2. This was very helpful! I am a fairly experienced gardener but I struggle with starting herbs!! I decided to try propagating some store bought herbs for a head start. Thanks for these tips!

  3. After watching multiple videos and reading multiple articles pertaining to this subject, your philosophy was definitely the best one in my mind. Now, we have 23 single basil plants as companions to 24 tomato plants in one of our mini-farm rows. Thank you so much.

  4. Hi Linda,
    Growing herbs at home is a very good idea. Using fresh herbs from our garden, gives amazing flavour to any dish. I have always grown herbs from seeds, and they have come out very good. I have never thought of growing from living herbs. Thanks for sharing this wonderful idea with us. It’s really very helpful!

  5. Gardening Plants is always a good idea to decorate our surrounding. This is really the one by which people can get more aware of gardening and can easily do it by following some simple tips.

  6. This is really informative! I have never thought to transplant my living herbs! Usually I just plant them from seeds!

    1. Linda, I LOVE that you’re spreading the word about how to grow plants. AND you mention in the article that plants are “supposed to be disposable.” They aren’t. As a gardening advocate, I am sure you know that just because some people treat perennial (or even many annual)plants as something to be discarded, that is…unwise. MANY herbs are “perinnial,” which means you can grow them once and they’ll live for not “months” as you mention, but years. Even in colder climates, you can grow and plant oregano, thyme, lemon balm, all types of mints, rosemary ,(in some places) outdoors from either a grocery store-cutting, as this article suggests, or from seed. And once you plant them ONCE, they’ll live and reseed…pretty much in perpetuity, provided that they have the right growing conditions (amount of water, light, etc.) And with “annuals” like basil, all you have to do is grow them in a pot and bring them inside for the winter (when it is colder than 50 degrees Fahrenheit) to live on a sunny windowsill. Which is to say: as a gardening guru, I’d love to see you speak to the fact that plants are not meant to be disposed of. They are living things. They can provide both food and great joy for years, if you take the time to learn how to care for them in all seasons.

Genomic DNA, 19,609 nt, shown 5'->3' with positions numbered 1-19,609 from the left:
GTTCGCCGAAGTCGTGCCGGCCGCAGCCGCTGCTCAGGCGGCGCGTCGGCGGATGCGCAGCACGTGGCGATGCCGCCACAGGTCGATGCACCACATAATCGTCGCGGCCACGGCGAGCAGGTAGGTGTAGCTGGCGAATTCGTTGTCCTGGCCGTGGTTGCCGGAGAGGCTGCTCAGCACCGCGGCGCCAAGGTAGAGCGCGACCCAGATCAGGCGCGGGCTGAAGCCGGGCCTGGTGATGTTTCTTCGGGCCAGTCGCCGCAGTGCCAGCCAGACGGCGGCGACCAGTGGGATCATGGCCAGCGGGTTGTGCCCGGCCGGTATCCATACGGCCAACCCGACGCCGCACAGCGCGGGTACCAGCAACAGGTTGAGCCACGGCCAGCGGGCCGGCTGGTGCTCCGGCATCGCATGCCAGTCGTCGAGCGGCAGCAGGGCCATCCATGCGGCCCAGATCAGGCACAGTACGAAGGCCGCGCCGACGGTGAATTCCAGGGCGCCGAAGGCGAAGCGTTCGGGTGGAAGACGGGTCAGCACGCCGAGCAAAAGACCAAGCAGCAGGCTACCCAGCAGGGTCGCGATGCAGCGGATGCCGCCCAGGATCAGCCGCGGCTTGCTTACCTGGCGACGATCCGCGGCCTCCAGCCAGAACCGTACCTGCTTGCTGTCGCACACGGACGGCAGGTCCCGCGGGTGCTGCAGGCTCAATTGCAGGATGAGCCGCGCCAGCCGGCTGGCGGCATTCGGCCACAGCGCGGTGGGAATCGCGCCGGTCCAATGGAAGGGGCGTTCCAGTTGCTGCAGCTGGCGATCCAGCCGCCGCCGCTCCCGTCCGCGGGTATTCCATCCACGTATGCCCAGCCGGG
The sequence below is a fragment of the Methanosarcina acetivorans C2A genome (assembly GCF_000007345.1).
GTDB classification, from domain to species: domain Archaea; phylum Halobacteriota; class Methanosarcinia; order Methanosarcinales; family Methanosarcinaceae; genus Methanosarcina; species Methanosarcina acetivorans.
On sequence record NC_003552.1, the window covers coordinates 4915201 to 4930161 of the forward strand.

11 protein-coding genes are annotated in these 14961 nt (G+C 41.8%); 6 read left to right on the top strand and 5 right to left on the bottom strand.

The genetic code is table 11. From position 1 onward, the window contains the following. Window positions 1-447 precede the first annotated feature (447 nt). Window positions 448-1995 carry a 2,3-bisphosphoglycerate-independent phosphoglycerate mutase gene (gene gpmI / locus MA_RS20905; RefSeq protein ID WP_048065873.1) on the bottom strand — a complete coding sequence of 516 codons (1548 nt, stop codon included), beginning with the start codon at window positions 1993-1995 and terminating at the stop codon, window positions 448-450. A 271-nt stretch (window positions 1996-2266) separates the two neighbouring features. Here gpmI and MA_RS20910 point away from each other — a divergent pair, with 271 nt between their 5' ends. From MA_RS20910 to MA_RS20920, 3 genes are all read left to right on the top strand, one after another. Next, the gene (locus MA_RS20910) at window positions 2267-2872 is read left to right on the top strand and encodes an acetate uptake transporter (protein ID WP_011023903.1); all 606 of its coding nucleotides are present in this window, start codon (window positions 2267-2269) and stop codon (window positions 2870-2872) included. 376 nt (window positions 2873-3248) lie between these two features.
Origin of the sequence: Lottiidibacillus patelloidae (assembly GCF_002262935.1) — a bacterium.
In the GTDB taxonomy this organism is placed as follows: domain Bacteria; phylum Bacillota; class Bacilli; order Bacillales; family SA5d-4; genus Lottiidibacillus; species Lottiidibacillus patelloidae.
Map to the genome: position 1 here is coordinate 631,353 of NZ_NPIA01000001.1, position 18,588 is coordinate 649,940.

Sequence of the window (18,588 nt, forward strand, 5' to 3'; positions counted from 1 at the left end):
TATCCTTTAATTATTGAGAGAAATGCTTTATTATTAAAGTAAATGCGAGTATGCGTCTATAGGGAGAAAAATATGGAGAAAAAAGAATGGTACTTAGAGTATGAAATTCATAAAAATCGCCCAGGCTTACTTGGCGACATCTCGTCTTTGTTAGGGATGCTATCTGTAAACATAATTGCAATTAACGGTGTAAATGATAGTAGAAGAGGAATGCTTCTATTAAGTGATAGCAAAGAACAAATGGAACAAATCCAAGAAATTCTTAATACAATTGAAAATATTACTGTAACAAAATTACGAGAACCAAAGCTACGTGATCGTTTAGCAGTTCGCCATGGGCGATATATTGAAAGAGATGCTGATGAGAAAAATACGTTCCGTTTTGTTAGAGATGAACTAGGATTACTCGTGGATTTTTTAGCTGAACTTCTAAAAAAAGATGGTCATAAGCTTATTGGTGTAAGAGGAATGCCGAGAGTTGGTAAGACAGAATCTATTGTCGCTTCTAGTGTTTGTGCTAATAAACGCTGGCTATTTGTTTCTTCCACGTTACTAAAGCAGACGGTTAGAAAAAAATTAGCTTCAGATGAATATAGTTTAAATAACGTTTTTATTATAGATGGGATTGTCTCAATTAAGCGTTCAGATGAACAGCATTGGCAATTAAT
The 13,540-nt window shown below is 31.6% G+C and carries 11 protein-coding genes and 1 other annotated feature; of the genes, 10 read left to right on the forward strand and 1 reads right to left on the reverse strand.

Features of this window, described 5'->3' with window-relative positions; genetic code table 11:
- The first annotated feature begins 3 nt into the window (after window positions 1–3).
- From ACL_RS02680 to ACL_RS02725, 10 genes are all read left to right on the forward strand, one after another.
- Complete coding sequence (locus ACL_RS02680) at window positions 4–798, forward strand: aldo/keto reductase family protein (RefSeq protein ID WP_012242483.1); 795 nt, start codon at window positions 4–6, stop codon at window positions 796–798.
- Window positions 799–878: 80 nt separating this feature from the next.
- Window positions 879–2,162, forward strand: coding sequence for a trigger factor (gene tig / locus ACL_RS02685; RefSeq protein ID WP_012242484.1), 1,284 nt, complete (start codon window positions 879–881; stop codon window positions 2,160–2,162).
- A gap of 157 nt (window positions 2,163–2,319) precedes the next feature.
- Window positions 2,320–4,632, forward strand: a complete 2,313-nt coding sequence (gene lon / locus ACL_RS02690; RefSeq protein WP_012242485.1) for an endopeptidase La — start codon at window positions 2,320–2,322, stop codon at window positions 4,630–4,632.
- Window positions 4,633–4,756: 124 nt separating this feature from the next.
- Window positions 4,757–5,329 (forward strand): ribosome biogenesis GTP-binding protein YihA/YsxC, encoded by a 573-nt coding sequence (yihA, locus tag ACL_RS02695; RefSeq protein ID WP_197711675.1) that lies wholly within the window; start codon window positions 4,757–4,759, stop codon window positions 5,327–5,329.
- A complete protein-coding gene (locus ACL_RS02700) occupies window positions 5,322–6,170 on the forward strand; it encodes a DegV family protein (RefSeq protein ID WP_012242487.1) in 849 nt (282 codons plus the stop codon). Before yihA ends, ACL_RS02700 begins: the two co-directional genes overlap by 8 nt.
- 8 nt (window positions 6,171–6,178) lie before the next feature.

7. It is lovely to see how much care you give to something that as you say was grown to be disposable. I personally hate that attitude to plants. This post reminds me of the coriander plant that I brought home from a shop – it died within three days. That is the quality you get from shops 🙁 The fully grown plant looks wonderful, I should try growing some basil from seeds.

Leave a Reply to Linda from Garden Betty Cancel reply

Your email address will not be published. All fields are required.

This site uses Akismet to reduce spam. Learn how your comment data is processed.